is to incentivize candidates to take reform pledges that bring greater accountability to their own campaign practices, generating models of reform that demonstrate its possibility and underscore its value.
No Outside Money
Thanks to Supreme Court decisions such as Citizens United and SpeechNow, it is now totally legal for corporations, super PACs, and other "outside" groups to spend unlimited amounts of money to swing the outcome of an election. Although these groups are supposed to operate independent of any candidate campaign, it is common practice for them to use underhanded tactics such as hiring candidates' former campaign staff in order to skirt this rule, and thereby the contribution limits to which they would otherwise be subject.
Already this cycle, super PACs have raised hundreds of millions of dollars, suggesting that the flood of outside money in this year's election will be worse than ever. In a post-Citizens United world where legislating our way out of the super PAC problem isn't possible, a "no outside money" pledge has the unique potential to stem the flow of outside money.
- Since 2010, 60% of super PAC money has come from just 195 people.
- Candidates were outspent by outside groups in 8 of the 10 most competitive Senate races in 2014.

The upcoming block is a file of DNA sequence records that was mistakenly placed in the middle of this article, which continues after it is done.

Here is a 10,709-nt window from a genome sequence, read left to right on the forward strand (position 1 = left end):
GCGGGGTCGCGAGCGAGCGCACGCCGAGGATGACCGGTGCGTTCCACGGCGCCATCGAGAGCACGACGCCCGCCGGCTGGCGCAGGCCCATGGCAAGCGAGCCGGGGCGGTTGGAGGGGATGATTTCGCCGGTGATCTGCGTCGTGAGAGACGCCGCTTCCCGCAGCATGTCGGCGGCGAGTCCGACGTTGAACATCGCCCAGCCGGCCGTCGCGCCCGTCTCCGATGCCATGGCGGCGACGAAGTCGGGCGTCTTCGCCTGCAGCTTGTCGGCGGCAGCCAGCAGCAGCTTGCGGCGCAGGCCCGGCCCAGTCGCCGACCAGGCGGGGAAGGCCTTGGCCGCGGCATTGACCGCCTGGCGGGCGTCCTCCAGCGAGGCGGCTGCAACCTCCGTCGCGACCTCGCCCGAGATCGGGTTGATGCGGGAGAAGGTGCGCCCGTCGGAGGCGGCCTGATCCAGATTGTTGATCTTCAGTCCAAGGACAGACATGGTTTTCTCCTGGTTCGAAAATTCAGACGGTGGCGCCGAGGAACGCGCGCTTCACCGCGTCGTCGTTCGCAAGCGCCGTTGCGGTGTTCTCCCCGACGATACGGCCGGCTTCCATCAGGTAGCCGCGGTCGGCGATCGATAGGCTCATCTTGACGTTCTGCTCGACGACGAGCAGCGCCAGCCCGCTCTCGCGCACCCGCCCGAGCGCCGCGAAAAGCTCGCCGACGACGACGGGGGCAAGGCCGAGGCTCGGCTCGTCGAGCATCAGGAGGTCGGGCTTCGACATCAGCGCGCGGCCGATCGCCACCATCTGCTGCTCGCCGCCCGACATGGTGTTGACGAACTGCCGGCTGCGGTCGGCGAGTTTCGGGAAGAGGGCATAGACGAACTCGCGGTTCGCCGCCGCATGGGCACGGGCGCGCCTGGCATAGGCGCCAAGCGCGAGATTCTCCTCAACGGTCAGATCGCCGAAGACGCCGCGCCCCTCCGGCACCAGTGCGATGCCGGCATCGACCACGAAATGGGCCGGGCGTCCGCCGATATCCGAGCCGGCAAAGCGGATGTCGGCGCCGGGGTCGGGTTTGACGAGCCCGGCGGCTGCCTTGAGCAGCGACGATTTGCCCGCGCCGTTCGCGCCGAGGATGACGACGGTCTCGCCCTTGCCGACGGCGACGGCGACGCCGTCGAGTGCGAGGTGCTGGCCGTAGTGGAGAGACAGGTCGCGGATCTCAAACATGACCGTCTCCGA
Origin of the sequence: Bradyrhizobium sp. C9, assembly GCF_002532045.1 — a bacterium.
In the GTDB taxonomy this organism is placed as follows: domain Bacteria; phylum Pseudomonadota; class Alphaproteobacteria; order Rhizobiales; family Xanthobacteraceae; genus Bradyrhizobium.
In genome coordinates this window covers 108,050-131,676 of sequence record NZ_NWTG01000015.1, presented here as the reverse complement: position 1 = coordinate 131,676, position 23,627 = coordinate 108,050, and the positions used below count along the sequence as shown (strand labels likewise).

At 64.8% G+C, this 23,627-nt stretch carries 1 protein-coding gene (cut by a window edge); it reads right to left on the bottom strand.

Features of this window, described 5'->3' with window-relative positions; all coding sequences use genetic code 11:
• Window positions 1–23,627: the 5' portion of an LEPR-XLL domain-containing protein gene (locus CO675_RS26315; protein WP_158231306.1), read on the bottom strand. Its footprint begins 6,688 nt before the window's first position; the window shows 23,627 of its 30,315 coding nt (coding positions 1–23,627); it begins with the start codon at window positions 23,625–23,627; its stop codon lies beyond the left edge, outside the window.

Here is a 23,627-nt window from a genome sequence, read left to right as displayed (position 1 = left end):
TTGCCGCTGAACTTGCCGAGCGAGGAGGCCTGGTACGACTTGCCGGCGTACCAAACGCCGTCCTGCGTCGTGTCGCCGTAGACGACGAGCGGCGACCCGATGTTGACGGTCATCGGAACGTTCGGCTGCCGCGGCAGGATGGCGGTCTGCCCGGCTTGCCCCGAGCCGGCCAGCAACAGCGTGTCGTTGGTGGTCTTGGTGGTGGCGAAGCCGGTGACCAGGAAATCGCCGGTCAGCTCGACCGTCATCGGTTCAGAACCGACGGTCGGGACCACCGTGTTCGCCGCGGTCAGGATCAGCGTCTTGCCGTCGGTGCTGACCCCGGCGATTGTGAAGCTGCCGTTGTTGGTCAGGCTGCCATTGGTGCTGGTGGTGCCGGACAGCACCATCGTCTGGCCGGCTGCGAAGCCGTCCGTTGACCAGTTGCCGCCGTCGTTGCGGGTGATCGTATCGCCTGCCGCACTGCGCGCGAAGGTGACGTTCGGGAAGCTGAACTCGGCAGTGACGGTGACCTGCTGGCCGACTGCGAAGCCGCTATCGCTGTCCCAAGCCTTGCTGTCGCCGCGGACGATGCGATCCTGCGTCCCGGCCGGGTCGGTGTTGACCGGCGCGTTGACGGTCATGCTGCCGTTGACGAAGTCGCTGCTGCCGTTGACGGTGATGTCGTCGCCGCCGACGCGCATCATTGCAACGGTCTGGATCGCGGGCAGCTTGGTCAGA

- 7 out of 10 Americans believe that super PACs should be illegal.
- Because of Supreme Court decisions, there is currently no way to create a law limiting the spending activity of super PACs without amending the constitution.
The Candidates reject the following expenditures by any entity:
- independent expenditures, that is, any independent-expenditure television, radio, cable, satellite, or online advertising by a third party in support of or in opposition to a named, referenced (including by title), or otherwise identified Candidate;
- electioneering communications, that is, any television, radio, cable, or satellite advertising by a third party that names, references (including by title), or otherwise identifies a Candidate; and
- coordinated communications, that is, any paid advertisement that a Candidate or anyone acting on his or her behalf coordinates with a third party.
Countering Rejected Expenditures. Any "independent expenditure" or "electioneering communication,” or “coordinated communication” shall be considered a "rejected expenditure." If any rejected expenditure is made, the campaign committee of the Candidate that is advantaged by the rejected expenditure must, within three days of the expenditure, donate 50% of the cost of the rejected expenditure to a non-political, non-partisan, public charity of the opposing Candidate's choice.Read Full Pledge